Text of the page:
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5 Things You Didn't Know About the NYC Subway (not relating to that mysterious smell)

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by Tess Baldwin, Hunter College

Ah, public transportation. In the wake of skyrocketing oil prices, it has become a welcome alternative for people across the world. New York City's subway system registers as one of the largest and most complex. However, we all have heard horror stories of the underground world. Thefts, incredible crushes during rush hours, leaky roofs, train cars without air conditioning... the list can go on forever. But rest assured, the NYC subway system has tricks up its winding, extensive sleeve, tricks that can make even the most hardened commuters, sweaty, tired and just a bit uncomfortable from the person across the train staring at them, appreciate the uniqueness of the subway.

1. Connecticut Turnpike Connection

tokenOne of the lasting public images of the New York Subway is it's icon token. The tokens were first introduced in 1953. The tokens were adopted due to the fare increase to fifteen cents (the fare had remained at five cents for 44 years, almost bankrupting the subway system in the progress); the fare collection machines at the time couldn't handle both a nickel and a dime. However, people were determined to avoid paying the fare. Tokens were also used for turnpikes, and it just so happened that their tokens from the 1980s fit perfectly, and fooled the fare machines. It is thought that this error occurred because the Connecticut Turnpike tokens and the New York Subway tokens were made by the same manufacturer. This virtual "token war" continued for a few years, until Connecticut took out their tolls. The subway system phased out tokens in 2003.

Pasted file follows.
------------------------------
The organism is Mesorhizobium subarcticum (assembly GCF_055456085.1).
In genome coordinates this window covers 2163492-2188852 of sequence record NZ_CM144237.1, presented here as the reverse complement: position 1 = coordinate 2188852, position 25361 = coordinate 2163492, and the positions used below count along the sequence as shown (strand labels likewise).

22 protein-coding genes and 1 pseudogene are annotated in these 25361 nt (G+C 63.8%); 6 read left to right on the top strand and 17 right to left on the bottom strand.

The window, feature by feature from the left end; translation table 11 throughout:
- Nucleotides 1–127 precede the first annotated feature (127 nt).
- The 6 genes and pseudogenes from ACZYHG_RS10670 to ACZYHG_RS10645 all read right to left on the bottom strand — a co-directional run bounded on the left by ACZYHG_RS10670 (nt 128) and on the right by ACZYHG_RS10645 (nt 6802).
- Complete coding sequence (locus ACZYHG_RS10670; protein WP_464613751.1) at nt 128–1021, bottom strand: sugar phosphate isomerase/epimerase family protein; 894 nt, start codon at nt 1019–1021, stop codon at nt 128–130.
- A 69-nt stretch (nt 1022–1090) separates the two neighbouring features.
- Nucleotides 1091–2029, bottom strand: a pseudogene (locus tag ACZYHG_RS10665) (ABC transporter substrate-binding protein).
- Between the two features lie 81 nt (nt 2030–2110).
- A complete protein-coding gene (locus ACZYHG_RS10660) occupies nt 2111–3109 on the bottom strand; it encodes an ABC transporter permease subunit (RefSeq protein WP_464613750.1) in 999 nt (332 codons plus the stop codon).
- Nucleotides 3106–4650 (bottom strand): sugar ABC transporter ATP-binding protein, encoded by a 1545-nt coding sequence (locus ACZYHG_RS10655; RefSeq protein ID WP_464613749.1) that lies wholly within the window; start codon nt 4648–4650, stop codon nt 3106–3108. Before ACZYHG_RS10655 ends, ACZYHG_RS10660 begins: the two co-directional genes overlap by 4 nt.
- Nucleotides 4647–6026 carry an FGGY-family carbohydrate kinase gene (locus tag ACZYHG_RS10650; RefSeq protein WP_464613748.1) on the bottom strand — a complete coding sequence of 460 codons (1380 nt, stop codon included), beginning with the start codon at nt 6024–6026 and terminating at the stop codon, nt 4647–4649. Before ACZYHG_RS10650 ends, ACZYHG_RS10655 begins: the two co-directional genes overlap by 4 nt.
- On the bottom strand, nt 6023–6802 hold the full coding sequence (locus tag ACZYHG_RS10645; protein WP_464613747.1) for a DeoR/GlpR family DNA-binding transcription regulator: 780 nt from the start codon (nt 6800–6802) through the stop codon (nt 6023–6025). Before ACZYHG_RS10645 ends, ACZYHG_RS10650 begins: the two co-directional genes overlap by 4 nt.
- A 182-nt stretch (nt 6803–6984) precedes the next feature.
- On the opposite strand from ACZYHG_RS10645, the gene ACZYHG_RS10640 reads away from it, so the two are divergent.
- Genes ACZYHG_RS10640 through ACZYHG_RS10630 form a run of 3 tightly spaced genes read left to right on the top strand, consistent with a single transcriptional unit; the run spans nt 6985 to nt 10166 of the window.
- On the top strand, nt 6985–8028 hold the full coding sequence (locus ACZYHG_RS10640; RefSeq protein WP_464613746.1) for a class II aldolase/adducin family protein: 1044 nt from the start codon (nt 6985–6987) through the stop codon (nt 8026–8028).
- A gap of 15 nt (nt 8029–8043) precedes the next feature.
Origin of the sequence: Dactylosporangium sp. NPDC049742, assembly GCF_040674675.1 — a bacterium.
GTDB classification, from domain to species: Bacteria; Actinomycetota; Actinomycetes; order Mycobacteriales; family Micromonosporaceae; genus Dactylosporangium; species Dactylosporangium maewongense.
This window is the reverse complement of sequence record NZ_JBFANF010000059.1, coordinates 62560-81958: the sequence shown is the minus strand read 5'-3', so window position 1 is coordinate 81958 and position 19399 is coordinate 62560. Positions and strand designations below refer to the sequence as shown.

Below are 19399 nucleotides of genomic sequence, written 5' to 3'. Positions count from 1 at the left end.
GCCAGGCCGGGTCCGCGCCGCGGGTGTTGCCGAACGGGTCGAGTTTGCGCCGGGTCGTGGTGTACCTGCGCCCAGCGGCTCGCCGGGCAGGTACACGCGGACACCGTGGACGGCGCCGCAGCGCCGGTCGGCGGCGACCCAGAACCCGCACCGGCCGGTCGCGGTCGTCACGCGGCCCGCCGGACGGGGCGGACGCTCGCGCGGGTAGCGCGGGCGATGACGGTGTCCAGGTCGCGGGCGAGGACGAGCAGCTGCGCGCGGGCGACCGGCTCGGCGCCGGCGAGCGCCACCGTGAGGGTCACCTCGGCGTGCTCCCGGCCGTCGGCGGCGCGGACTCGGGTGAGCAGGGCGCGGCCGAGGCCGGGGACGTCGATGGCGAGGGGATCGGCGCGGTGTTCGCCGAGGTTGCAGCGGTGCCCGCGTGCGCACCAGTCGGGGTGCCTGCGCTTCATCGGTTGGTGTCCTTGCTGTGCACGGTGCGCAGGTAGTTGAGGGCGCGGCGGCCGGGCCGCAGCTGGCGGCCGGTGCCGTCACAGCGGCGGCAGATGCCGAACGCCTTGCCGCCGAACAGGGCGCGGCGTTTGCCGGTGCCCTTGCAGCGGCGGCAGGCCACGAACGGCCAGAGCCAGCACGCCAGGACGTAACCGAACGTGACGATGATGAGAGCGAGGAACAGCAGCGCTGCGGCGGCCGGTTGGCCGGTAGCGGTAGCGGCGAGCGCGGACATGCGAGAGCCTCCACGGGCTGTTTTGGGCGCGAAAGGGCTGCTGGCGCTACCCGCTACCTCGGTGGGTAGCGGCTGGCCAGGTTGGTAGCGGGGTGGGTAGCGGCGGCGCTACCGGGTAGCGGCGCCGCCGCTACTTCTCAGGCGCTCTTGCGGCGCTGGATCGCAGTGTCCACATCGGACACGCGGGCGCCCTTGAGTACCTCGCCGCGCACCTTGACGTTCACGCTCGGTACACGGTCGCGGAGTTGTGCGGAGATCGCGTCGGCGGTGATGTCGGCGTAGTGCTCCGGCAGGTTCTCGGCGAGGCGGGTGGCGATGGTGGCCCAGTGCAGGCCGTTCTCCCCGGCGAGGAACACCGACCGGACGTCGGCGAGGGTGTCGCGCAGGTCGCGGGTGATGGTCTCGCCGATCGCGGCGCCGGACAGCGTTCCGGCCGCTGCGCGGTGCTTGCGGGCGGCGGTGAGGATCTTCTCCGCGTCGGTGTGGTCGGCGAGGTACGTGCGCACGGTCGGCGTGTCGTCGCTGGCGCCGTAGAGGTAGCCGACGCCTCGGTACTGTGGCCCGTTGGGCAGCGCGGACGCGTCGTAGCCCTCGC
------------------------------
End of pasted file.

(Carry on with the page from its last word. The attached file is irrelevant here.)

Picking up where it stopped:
2. Manhattan to Manhattan

One of the oddest things about the system can be seen when you are riding the 1 train, which goes from the southernmost tip of Manhattan to near the end of The Bronx. In its journey, it goes over the Harlem River, but here is where one of New York's greatest idiosyncrasies can be seen: this connection features the only place in New York where you can travel from a Manhattan station over a bridge and water to another Manhattan station. The station on the mainland is on ground that was once part of Manhattan. In the early 20th Century, a ship canal was built, leaving this area an island, surrounded by the river and the ship canal. When the river was filled in, the area became a part of the mainland and, as one would believe, The Bronx. However, the residents campaigned to remain under Manhattan's jurisdiction, and this area is today considered politically Manhattan. The next stop on the northbound train, six blocks away, is contained in The Bronx.

3. Media! Media!